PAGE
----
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Five-Finger Discount

Five-Finger Discount: A look at Pennsylvania's three strikes law for retail theft

From the Five Finger Discount: Retail theft in Cumberland County series
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On May 5, 2016, Robert Rice, a 28-year-old man from Trout Run, Pennsylvania, entered a Turkey Hill convenience store on South Market Street in Upper Allen Township and picked up some merchandise, according to Upper Allen Township Police. Police said Rice then left the store without paying for the items, which according to court records show cost a little more than $30.

Typically, a retail theft involving the loss of $30 in merchandise would constitute a summary offense, similar to a traffic citation.

However, Rice was charged with felony retail theft and sentenced to a maximum 12 months in Cumberland County Prison.

Rice had two previous convictions for retail theft, triggering Pennsylvania’s three strikes law. The law states that all third or subsequent convictions for retail theft are to be graded as third degree felonies regardless of the value of the items stolen.

His $30 retail theft also wound up costing him nearly $1,300 in fines and fees, including a $300 booking center fee, a $190 “plea fee” — which is a fee imposed on defendants for pleading guilty — $250 for the state DNA detection fund, $10 for domestic violence compensation, $5 for the firearms education and training fund.

His crime did not involve a firearm or an act of domestic violence.

In Pennsylvania, retail theft can be graded anywhere from a summary offense all the way up to a felony depending on the value of the items stolen and the number of prior convictions the defendant has.

A first offense where the value of the items stolen is less than $150 is graded as a summary, which is the same grading as things like a speeding ticket. Retail theft can be a misdemeanor if it is a second offense or the value of the goods stolen is $150 or more, according to state law.

Third or subsequent offenses, theft of a gun or a motor vehicle or where the value of items stolen exceeds $1,000 are all graded as a third degree felony. Other crimes that are graded as a third degree felony are involuntary manslaughter, institutional sexual assault and carrying a firearm without a license.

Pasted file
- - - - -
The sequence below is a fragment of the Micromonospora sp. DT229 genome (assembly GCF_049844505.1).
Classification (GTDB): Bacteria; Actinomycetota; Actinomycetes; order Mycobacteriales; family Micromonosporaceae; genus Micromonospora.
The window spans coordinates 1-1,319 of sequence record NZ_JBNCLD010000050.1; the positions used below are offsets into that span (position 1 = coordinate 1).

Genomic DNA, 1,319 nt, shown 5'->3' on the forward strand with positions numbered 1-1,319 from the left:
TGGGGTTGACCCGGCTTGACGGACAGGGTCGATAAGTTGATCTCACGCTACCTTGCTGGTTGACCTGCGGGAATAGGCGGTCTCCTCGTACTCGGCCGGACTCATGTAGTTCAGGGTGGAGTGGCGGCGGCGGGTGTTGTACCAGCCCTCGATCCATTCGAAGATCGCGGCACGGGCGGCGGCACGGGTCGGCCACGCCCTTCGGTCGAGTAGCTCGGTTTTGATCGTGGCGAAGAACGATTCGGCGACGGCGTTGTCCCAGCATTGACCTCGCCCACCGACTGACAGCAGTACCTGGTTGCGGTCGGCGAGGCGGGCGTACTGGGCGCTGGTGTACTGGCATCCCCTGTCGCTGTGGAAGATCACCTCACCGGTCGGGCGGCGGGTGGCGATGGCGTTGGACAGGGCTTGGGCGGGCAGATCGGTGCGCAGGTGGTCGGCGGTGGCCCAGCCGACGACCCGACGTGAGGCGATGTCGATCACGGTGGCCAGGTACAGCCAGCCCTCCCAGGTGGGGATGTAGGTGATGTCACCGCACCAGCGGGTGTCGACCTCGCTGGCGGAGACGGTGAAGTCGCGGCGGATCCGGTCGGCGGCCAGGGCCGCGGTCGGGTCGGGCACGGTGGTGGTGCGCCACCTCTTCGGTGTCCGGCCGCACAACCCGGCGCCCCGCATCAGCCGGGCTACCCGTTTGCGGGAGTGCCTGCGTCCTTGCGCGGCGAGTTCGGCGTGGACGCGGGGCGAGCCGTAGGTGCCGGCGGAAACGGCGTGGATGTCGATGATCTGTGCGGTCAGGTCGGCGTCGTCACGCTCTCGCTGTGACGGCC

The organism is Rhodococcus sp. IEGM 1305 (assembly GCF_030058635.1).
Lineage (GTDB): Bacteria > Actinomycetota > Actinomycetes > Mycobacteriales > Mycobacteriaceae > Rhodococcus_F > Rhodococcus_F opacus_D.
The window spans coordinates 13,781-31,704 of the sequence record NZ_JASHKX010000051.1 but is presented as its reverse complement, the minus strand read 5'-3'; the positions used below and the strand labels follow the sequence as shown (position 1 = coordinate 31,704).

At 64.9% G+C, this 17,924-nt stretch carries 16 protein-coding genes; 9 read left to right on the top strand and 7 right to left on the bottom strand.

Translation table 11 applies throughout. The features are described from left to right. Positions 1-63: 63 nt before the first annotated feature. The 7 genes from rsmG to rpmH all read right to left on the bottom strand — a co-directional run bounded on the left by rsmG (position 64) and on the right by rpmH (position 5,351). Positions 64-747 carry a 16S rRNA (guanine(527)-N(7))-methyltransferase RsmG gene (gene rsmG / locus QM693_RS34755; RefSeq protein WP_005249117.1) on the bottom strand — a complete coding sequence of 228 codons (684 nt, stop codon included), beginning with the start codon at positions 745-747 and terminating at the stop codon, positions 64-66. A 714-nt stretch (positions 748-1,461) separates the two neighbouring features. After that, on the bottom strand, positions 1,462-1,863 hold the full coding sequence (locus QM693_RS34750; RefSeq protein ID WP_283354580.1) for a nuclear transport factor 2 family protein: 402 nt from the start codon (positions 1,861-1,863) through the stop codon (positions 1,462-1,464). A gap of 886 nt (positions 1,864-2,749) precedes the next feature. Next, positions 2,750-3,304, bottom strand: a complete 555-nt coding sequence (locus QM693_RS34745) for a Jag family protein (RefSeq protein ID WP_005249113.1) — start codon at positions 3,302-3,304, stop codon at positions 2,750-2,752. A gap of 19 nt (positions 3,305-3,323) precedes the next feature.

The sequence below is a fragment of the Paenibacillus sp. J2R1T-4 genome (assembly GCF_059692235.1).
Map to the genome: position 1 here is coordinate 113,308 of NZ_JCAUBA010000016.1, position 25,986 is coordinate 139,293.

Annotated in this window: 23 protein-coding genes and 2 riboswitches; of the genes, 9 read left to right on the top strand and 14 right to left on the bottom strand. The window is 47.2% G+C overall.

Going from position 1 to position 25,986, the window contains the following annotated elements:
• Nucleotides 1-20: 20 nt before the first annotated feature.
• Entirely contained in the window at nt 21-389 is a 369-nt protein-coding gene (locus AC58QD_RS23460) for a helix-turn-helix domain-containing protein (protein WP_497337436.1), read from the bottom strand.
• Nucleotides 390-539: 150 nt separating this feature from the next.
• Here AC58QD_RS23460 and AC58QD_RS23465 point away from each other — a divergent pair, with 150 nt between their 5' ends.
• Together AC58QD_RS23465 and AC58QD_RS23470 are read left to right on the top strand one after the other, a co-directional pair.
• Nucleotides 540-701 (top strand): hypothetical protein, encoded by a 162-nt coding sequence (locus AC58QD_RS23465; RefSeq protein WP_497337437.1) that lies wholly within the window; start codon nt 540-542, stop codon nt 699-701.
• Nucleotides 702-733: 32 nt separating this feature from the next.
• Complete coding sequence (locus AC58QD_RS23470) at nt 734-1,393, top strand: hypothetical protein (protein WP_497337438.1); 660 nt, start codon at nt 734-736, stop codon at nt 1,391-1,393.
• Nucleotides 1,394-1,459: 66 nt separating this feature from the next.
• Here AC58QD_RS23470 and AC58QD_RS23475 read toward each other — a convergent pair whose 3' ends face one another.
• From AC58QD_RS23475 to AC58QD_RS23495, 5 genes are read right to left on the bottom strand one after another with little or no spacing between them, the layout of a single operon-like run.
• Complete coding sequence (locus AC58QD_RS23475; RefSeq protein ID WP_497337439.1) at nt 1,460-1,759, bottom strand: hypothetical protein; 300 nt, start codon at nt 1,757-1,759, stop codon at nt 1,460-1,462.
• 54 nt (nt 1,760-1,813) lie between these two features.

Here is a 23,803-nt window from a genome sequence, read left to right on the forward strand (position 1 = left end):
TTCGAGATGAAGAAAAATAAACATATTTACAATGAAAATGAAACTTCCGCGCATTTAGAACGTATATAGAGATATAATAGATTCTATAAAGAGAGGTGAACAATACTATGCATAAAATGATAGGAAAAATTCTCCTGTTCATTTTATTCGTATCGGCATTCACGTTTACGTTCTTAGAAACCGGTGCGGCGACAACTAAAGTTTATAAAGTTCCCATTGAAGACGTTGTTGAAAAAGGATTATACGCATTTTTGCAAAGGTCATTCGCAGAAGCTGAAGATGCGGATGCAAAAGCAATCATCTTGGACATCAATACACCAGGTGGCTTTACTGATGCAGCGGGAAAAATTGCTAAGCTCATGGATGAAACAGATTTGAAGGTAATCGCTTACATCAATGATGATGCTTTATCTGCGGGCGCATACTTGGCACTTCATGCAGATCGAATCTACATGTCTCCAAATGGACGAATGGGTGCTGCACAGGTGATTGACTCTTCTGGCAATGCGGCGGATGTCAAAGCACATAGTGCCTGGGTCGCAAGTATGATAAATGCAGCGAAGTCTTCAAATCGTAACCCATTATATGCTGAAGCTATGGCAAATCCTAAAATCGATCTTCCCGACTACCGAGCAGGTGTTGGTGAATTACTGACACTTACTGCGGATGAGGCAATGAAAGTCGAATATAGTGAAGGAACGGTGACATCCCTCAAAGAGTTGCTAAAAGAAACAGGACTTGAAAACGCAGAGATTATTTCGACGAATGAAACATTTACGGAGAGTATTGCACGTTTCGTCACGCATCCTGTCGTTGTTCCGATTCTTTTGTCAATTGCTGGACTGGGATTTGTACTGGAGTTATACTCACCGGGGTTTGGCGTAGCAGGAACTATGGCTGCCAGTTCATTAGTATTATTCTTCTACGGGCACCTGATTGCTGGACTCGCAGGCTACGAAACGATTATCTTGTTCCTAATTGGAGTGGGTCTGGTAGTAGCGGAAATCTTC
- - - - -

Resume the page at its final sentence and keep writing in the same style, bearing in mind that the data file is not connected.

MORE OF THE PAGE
In Rice’s case, if he had stolen all of the merchandise from all three of his retail theft cases, he would have faced just a summary offense. Court records show that the value of the items he stole totaled a little more than $100.


Rep. Dan Miller, D-Allegheny County, and Rep. Madeleine Dean, D-Montgomery County, have introduced a bill that would eliminate the three strikes provision for retail theft. Under the bill introduced by Miller and Dean, retail theft would only be graded as a felony if the value of the items stolen exceeded $1,000 or involved the theft of a firearm or a motor vehicle.

The highest a retail theft incident could be graded otherwise would be a misdemeanor.

“It is our belief that the goals of public safety, accountability and restitution can be served under existing retail theft misdemeanor grading,” Miller and Dean wrote in a co-sponsorship letter for House Bill 2098.

The two wrote that many retail thefts are committed by people dealing with substance use issues and many are committed by women. Between 2010 and 2016, the number of women charged with retail theft in Cumberland County more than doubled, according to court records.

In 2015, there were more than 350 retail theft charges in Cumberland County, according to court records. Nearly half of those cases were graded as a felony, court records show.

“[T]he impact of felony charge can severely impede our shared goals of long-term sobriety, reintegration and independence,” Miller and Dean wrote. “Simply put, a third degree felony for a tube of toothpaste while in the midst of drug addiction is an unwarranted and unhelpful barrier to a productive life.”

House Bill 2098 was introduced in February and sent to the House Judiciary Committee where it has not been brought up for a vote. If the bill is not approved and signed into law by the end of the year, it will have to be reintroduced during the next legislative session.

The bill has nine co-sponsors excluding Miller and Dean. All of the bill’s co-sponsors are Democrats, according to legislative records.

Email Joshua Vaughn at Follow him on Twitter at @Sentinel_Vaughn.


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